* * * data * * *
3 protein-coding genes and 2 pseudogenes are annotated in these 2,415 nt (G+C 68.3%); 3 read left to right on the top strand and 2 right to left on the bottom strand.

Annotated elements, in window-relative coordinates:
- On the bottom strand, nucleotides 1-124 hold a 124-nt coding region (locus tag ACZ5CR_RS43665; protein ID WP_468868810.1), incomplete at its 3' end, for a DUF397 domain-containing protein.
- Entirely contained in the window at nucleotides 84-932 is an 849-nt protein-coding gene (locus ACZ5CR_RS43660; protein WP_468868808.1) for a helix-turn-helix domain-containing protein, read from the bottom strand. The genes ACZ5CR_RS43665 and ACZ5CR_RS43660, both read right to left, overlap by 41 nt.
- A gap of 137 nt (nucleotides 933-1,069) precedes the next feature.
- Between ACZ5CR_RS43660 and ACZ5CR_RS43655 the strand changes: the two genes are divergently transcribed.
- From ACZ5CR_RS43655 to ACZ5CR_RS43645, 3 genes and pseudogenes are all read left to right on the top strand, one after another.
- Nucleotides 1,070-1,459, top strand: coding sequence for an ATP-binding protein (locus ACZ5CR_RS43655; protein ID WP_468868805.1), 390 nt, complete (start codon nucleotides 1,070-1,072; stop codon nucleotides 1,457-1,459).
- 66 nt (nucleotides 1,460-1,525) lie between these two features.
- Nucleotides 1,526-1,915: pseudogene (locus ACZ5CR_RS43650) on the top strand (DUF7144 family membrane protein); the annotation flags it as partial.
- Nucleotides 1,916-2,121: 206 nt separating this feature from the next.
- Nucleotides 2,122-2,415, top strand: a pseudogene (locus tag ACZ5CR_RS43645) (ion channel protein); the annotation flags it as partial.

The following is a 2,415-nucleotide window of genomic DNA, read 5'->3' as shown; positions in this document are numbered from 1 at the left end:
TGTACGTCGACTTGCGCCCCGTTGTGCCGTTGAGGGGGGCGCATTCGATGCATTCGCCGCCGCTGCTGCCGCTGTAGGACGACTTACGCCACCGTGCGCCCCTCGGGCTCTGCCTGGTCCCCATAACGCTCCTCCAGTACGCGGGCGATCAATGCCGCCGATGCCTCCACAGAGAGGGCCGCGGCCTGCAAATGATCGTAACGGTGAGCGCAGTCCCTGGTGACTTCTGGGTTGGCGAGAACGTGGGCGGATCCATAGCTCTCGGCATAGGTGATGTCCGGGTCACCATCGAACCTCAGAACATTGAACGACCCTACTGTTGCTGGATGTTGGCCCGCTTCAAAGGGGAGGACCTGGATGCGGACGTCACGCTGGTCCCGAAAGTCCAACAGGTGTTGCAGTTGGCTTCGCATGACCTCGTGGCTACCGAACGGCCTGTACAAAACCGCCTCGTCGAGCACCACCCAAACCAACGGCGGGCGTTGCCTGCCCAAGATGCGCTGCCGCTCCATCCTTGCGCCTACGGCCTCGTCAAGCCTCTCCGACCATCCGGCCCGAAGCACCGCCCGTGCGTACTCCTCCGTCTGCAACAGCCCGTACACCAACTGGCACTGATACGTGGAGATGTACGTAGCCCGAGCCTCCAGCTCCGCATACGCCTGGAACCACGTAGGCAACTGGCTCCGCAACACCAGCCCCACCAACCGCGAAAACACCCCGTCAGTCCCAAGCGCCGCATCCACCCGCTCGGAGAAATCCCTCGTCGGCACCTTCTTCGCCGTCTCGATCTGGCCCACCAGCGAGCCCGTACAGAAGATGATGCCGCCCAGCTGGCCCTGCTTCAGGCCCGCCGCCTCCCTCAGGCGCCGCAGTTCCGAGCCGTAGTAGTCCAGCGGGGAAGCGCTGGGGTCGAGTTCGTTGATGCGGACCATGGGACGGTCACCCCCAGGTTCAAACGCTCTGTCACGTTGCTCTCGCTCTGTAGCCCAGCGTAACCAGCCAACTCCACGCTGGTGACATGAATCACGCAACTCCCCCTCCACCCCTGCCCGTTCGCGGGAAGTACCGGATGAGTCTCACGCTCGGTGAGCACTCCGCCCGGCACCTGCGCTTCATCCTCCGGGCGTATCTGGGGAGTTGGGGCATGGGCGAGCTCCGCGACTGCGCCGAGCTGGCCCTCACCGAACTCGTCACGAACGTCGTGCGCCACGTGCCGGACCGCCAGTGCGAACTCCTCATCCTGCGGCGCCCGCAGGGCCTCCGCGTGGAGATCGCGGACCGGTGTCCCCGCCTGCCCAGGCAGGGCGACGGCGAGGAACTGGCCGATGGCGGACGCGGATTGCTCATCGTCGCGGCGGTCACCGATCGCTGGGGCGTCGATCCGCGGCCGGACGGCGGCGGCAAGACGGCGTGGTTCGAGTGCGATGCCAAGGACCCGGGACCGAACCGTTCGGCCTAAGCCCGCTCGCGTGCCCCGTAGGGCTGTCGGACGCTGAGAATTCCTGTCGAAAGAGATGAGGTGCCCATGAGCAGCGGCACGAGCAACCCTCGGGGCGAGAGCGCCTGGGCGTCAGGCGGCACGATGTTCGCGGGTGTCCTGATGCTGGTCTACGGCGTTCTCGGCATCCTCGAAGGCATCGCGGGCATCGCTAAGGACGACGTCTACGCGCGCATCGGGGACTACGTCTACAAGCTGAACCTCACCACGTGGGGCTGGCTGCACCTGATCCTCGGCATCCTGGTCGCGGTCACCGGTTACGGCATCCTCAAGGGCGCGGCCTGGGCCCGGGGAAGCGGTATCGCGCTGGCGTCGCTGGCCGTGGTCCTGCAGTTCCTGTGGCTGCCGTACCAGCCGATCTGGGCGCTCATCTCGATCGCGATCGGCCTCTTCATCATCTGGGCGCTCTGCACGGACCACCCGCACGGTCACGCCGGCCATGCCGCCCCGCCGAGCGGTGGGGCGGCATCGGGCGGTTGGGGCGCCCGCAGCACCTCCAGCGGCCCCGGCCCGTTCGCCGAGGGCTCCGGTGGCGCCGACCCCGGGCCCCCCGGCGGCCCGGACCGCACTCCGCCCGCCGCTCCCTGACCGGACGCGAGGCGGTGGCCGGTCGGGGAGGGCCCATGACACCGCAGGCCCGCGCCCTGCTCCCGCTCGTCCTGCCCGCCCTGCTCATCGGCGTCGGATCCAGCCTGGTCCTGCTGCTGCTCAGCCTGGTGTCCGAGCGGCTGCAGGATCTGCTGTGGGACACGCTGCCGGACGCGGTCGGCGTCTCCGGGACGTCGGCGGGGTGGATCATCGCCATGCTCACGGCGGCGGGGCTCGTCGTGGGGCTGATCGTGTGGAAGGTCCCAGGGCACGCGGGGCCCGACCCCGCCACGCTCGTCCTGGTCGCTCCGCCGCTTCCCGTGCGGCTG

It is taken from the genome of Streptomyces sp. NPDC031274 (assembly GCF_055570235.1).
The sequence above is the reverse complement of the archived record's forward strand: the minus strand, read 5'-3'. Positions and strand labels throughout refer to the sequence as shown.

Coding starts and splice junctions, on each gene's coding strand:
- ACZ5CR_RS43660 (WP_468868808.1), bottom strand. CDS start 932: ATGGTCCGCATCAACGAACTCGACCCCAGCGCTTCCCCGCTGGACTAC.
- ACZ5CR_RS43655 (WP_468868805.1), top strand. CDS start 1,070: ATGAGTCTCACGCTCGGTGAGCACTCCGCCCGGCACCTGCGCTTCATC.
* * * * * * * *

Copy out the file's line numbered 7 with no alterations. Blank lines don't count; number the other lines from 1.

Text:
- From ACZ5CR_RS43655 to ACZ5CR_RS43645, 3 genes and pseudogenes are all read left to right on the top strand, one after another.